Justices May Be Poised To Limit How Police Can Search Smartphones


Warrantless smartphone searches worried Supreme Court justices yesterday, with several challenging law enforcement intrusions on privacy, McClatchy Newspapers report. In a high-tech case that goes well beyond its San Diego origins, liberal justices in particular seemed poised to limit what police may do with iPhones and similar devices taken during arrests. “Most people now do carry their lives on cellphones, and that will only grow every single year as, you know, young people take over the world,” Justice Elena Kagan noted.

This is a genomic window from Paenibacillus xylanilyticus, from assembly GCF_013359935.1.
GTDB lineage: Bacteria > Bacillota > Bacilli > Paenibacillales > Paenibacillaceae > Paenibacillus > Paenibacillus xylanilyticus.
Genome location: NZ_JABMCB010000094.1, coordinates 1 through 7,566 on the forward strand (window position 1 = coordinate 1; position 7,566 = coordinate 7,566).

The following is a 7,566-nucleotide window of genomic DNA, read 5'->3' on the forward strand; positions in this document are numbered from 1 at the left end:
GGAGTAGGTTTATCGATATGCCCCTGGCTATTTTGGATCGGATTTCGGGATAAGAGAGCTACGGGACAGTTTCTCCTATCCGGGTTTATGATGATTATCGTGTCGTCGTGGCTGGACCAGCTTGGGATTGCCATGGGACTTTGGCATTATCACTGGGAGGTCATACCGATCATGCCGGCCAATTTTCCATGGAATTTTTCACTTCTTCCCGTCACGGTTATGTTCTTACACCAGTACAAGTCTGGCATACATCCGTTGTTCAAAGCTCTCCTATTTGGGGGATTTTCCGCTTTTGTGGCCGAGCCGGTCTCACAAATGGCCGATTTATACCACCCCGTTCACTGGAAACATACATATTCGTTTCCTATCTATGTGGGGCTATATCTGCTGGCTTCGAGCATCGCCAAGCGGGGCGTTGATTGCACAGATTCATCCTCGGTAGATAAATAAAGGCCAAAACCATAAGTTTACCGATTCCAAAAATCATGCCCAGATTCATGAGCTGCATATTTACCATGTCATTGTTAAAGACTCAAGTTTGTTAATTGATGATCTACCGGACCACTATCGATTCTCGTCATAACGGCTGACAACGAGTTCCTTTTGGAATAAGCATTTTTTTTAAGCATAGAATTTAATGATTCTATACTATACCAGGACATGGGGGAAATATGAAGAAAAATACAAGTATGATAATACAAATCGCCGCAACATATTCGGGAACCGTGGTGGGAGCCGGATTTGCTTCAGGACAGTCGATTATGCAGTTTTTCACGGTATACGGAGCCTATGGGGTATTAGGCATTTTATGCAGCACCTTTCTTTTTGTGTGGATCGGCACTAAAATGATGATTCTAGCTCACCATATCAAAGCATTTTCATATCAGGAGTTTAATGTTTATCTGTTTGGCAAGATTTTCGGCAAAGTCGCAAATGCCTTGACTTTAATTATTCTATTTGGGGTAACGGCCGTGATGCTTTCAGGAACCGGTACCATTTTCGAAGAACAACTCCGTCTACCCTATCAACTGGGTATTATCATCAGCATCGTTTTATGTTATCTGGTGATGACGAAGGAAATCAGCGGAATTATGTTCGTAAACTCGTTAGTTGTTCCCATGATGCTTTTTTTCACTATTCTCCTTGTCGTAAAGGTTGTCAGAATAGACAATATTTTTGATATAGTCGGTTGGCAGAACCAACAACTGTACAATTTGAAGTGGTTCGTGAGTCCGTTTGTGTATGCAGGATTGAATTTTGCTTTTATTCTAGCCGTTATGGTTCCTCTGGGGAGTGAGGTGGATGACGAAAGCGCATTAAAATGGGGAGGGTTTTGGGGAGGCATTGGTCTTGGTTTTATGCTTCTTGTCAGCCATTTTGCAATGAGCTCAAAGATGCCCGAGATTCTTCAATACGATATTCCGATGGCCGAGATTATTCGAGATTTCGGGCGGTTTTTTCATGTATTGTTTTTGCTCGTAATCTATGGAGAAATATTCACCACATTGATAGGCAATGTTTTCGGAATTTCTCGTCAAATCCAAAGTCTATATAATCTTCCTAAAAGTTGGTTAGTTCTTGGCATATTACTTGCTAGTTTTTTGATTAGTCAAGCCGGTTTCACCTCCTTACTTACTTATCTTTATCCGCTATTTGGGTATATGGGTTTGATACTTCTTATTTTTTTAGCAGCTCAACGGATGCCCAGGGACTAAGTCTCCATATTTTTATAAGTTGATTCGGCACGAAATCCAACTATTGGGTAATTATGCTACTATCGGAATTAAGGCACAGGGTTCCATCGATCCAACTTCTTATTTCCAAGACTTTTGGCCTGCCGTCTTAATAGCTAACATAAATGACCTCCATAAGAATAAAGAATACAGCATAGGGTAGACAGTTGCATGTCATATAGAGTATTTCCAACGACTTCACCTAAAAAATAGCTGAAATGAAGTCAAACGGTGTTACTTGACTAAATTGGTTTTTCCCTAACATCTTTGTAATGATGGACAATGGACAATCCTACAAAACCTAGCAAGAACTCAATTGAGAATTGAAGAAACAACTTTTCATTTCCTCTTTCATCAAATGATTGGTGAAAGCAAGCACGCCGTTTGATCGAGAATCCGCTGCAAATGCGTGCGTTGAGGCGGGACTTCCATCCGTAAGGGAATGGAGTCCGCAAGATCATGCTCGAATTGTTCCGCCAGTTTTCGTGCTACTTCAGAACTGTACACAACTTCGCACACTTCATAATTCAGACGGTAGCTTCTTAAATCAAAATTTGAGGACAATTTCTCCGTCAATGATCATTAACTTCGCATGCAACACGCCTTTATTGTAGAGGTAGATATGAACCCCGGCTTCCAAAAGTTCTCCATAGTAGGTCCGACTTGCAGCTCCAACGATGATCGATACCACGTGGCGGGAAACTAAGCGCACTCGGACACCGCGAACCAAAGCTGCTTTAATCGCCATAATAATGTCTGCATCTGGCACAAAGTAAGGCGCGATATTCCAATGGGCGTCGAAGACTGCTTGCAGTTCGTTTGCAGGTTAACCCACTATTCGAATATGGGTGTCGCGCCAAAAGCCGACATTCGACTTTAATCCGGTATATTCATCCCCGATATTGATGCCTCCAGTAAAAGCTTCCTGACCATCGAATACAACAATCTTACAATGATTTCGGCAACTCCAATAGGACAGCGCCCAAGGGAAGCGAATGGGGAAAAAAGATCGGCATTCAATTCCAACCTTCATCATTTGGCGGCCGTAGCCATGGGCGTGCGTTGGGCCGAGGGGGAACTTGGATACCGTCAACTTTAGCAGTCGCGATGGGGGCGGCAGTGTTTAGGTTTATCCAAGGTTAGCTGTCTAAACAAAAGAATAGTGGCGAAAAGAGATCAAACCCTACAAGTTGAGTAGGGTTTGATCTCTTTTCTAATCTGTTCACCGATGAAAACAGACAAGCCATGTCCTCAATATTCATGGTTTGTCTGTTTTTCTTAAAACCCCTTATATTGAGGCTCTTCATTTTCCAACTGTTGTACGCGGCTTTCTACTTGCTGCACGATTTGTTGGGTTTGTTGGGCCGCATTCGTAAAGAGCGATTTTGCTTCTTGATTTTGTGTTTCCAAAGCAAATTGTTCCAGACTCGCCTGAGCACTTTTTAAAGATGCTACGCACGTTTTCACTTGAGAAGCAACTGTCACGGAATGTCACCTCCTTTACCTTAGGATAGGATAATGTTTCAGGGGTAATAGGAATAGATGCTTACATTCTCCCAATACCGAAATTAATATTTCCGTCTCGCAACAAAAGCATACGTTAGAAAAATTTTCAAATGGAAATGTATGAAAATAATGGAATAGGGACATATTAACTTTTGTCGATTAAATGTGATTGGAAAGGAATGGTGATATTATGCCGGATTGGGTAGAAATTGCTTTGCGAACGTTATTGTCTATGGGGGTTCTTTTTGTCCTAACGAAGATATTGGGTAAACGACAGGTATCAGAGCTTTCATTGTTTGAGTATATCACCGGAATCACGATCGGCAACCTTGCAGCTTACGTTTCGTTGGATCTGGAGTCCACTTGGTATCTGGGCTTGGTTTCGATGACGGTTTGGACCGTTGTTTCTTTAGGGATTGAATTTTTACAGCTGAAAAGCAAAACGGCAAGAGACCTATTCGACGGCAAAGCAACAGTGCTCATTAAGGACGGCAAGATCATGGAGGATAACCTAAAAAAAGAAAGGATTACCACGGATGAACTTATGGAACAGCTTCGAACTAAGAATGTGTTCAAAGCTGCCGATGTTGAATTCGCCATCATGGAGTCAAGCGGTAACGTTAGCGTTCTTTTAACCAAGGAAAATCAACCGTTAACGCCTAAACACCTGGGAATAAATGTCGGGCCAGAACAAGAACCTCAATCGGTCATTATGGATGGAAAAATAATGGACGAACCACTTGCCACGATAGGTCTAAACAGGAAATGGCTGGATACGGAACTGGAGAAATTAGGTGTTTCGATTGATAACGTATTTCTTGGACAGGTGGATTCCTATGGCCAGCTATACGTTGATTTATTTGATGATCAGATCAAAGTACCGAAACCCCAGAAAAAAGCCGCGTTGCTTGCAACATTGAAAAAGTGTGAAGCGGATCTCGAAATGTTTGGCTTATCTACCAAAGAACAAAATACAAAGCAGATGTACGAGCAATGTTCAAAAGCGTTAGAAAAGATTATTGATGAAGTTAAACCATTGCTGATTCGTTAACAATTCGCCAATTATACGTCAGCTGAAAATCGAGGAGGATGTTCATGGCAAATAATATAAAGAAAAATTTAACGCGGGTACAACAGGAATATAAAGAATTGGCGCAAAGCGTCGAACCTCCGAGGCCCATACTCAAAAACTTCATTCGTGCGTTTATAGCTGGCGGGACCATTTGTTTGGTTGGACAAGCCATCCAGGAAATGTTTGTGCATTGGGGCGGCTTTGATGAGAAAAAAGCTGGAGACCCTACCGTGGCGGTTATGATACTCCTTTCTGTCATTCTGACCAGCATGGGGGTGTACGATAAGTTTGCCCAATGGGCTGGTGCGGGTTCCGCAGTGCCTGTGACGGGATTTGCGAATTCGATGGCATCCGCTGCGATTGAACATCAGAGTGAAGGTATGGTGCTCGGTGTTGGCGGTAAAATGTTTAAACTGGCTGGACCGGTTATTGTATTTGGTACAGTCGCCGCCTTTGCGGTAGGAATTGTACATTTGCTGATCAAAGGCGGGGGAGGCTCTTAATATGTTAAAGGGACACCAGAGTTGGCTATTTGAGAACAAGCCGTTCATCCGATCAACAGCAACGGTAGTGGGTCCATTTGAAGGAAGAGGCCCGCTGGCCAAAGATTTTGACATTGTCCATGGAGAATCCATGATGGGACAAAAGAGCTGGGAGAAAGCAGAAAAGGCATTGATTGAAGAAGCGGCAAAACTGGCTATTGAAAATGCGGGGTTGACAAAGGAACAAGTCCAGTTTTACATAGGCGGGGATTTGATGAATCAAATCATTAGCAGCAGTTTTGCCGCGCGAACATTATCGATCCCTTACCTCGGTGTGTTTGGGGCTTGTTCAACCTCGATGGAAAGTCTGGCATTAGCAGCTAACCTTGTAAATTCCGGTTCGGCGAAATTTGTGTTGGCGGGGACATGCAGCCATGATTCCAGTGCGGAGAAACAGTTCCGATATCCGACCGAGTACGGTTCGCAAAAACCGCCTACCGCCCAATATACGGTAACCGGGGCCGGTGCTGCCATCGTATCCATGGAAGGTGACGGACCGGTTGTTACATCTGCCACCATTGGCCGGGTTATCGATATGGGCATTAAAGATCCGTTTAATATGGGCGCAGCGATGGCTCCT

Pointed questions from conservative justices and persistent probings by Justice Anthony Kennedy, a swing vote, hinted at a difficult split decision ahead. “Smartphones do present difficult problems,” acknowledged Justice Samuel Alito, a conservative who often sides with law enforcement. The California smartphone case, along with a different case involving a Massachusetts cellphone, brought justices face to face with devices that are banned from the courtroom itself. Most everywhere else, the phones are omnipresent and ever more powerful as far as range, capacity and utility. Justices repeatedly mentioned the power of the technology, hinting that it will color their decision. “With digital cameras people take endless photos and it spans their entire life,” Justice Sonia Sotomayor noted, adding that “a GPS can follow people in a way that prior following by police officers in cars didn’t permit.”

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